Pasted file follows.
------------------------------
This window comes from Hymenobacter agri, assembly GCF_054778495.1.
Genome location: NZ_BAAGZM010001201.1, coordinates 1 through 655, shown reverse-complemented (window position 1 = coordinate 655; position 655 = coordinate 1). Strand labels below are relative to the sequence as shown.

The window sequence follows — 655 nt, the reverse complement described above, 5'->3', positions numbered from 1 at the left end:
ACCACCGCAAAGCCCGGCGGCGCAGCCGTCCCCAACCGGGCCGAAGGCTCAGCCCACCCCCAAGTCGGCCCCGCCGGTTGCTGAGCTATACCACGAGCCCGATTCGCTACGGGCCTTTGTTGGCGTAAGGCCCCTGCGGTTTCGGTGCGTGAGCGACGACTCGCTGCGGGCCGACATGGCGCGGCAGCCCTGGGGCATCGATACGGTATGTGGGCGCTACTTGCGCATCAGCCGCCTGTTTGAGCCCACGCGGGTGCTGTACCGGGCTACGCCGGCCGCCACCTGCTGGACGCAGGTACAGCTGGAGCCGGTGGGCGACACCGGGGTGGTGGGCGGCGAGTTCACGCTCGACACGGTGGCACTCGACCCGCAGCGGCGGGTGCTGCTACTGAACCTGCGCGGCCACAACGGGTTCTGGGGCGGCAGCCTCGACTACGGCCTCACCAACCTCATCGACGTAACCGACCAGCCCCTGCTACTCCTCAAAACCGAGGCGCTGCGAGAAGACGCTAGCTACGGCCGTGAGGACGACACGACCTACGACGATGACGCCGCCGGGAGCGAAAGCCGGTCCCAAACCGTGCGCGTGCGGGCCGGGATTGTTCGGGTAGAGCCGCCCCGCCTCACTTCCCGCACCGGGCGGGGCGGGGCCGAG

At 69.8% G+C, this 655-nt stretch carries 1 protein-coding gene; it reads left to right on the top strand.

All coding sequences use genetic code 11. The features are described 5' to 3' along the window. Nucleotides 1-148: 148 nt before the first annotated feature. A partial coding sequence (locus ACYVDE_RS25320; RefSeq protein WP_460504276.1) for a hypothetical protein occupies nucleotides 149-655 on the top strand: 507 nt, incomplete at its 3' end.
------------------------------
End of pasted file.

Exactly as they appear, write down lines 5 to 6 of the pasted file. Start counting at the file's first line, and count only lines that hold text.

At 69.8% G+C, this 655-nt stretch carries 1 protein-coding gene; it reads left to right on the top strand.

All coding sequences use genetic code 11. The features are described 5' to 3' along the window. Nucleotides 1-148: 148 nt before the first annotated feature. A partial coding sequence (locus ACYVDE_RS25320; RefSeq protein WP_460504276.1) for a hypothetical protein occupies nucleotides 149-655 on the top strand: 507 nt, incomplete at its 3' end.